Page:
1. Lane, John A.: “Twentieth-Century Punchcutters.” In: Matrix 11, 1991. Pages 7–23
  2. Blume, Julia and Fred Smeijers: One Century of Type and Teaching Typefaces in Leipzig. Institut für Buchkunst Leipzig 2010. Page 248
  3. Kapr, Albert: “Personelle Nachrichten – Meister Erler verstorben.” In: Papier und Druck, Heft 11, 1965, p. 87
  4. Friedrich Kröpsch was an engraver who presumably operated a small independent punchcuttery. In 1910, the Leipzig address book listed the following information for him: “Kröpsch, Friedrich, Graveur, Lindenau, Henricistr. 34 I. E. (Tel. 7563).” See the Leipziger Adreßbuch 1910. August Scherl, Deutsche Adreßbuch-Gesellschaft mbh, Leipzig. Page 440
  5. SED-Grundorganisation Typoart, Dresden (ed.): Die Entwicklung des Betriebes Typoart in Fakten und Daten 1945–1985. Herausgegeben aus Anlaß des 40. Jahrestages der Überführung des Betriebes in Volkseigentum am 1. Juli 1988. Typoart, Dresden 1988. Page 34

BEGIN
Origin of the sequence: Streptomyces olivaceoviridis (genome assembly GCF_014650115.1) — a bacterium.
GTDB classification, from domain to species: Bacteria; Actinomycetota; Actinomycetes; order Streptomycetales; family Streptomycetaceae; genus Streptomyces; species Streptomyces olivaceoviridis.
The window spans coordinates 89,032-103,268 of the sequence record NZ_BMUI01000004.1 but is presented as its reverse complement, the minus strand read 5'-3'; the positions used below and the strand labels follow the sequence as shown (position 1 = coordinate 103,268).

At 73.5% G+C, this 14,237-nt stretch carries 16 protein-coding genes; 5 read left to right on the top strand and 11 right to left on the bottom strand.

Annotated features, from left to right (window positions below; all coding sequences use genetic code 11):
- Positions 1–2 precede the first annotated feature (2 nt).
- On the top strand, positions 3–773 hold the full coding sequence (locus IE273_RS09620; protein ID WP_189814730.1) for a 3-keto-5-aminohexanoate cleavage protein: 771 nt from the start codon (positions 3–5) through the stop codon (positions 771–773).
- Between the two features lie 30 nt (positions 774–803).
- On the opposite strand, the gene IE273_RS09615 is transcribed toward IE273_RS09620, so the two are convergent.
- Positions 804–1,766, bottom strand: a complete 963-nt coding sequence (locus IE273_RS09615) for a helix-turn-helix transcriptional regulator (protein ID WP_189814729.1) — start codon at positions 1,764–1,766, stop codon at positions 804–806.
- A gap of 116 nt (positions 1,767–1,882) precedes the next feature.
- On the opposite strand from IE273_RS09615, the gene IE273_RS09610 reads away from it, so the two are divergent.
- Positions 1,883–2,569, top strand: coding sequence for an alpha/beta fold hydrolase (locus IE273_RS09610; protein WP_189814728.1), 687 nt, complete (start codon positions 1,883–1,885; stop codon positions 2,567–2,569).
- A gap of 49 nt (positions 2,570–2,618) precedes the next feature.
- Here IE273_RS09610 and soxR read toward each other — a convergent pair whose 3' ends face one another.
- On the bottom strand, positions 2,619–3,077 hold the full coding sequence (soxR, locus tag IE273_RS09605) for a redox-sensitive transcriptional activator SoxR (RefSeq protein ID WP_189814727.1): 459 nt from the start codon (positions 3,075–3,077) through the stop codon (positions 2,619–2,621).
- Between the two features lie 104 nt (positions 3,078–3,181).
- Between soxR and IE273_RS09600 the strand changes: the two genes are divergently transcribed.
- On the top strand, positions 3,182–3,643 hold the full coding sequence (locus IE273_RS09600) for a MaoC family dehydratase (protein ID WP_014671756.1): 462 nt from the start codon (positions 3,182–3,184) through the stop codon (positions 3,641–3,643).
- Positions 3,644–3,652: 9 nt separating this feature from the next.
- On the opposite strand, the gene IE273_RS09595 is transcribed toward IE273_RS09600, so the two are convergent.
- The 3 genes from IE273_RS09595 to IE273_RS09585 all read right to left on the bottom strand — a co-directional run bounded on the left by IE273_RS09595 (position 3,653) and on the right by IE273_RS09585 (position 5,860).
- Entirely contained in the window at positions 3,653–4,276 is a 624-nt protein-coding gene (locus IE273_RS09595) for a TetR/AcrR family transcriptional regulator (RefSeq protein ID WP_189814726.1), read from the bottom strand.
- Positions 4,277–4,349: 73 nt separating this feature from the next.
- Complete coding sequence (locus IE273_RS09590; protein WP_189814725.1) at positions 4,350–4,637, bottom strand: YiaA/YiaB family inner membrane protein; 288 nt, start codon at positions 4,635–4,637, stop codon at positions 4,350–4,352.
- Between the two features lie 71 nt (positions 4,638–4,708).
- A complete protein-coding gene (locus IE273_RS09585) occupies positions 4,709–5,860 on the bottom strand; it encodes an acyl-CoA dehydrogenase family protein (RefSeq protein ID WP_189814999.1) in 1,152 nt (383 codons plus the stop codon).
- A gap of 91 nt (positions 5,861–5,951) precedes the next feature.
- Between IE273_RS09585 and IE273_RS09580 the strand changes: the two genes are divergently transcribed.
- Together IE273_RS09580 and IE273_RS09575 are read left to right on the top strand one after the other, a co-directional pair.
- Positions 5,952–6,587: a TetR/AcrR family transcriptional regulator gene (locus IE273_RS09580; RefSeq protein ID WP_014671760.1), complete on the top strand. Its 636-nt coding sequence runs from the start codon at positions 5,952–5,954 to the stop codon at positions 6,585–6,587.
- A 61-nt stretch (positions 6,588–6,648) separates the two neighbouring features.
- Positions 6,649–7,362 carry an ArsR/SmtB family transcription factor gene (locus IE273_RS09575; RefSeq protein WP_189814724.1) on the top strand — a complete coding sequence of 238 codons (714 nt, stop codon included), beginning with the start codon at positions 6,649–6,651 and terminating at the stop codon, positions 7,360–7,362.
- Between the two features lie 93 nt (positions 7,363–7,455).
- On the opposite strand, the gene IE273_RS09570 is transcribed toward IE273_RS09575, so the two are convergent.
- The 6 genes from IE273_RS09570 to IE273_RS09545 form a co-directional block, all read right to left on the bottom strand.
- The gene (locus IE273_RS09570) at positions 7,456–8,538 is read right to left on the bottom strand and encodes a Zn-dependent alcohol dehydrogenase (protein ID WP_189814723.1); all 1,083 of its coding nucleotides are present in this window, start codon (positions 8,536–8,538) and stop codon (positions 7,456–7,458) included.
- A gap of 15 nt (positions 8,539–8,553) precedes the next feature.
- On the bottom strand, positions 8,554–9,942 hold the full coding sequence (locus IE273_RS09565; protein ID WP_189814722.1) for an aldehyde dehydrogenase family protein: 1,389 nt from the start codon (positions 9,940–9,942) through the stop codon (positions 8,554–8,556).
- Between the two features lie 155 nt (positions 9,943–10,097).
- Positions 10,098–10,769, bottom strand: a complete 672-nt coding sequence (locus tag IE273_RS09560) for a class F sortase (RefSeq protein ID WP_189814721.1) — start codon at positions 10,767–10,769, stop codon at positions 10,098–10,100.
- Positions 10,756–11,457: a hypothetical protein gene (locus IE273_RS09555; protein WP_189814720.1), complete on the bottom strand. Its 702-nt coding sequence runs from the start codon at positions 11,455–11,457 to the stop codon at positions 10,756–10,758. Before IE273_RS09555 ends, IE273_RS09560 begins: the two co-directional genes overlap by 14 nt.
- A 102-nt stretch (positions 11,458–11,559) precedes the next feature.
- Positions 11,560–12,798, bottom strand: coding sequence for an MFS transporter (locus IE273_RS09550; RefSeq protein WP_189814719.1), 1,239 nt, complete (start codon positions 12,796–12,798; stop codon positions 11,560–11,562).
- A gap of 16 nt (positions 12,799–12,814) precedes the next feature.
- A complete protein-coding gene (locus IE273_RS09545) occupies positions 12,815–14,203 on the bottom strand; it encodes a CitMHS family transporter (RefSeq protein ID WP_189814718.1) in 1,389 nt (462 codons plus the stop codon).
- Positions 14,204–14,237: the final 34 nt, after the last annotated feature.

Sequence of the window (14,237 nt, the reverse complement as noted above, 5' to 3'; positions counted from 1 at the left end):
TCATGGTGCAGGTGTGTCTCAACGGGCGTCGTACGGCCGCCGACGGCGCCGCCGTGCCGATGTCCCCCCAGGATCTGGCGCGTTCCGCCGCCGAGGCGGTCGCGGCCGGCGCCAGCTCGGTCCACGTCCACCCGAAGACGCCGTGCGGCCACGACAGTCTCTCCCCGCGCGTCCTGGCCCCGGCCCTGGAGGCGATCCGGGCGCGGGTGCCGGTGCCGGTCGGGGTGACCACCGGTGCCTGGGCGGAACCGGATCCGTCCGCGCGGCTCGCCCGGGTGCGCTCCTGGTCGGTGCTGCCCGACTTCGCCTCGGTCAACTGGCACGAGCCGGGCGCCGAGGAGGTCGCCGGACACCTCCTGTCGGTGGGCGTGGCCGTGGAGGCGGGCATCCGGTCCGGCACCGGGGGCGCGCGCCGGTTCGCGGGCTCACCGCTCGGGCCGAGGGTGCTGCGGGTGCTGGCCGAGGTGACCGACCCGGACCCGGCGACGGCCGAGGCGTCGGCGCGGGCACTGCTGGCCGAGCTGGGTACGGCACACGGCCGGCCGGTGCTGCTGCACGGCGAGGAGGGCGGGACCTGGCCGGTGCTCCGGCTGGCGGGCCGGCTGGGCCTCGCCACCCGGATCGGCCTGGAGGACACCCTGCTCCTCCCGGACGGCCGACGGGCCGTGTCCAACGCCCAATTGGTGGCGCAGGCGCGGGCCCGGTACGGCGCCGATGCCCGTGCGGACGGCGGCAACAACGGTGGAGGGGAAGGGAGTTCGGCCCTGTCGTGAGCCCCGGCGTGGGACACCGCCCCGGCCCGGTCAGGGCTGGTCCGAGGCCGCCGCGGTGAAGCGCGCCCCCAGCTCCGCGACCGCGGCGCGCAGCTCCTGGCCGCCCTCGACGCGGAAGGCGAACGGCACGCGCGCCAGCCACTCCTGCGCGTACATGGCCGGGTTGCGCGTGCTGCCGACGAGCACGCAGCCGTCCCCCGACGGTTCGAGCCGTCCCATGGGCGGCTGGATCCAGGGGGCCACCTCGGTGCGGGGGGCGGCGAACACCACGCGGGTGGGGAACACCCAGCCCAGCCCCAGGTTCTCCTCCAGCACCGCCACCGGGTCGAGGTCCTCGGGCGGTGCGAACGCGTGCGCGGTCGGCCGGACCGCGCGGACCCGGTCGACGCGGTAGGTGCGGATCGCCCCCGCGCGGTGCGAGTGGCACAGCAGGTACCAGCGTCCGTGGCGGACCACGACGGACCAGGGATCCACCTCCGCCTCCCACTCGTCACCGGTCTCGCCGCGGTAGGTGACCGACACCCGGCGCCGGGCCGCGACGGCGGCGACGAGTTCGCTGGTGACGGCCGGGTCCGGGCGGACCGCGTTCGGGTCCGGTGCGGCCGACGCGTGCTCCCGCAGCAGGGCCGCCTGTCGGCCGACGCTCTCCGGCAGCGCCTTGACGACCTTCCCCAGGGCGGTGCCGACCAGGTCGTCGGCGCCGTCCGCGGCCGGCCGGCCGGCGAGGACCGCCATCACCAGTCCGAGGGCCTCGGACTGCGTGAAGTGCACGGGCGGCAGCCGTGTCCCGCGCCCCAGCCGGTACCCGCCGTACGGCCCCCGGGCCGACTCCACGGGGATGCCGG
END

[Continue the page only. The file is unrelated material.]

6. Papier und Druck – Fachzeitschrift für die grafische und die Papierverarbeitende Industrie, Fachteil Typografie, Heft 3, 1955. Photographs of steel punches for the letters C, G, H, N and O are reproduced on pages 41 and 43. A photograph of a drawing by Thannhaeuser for the typeface’s design – with corrections painted onto it – is reproduced on page 37.
  7. VEB Typoart Dresden: VEB Typoart Dresden. Drucktypen, Matrizen, Messinglinien. Typoart, Dresden (undated). This same illustration and text appear on the last page of a VEB Typoart Dresden specimen bound into a 1952 issue of Papier und Druck, as well as on page 51 of the 1952 “Typografie und Gebrauchsgrafik” section of Papier und Druck, and elsewhere in 1952 issues of that magazine, too.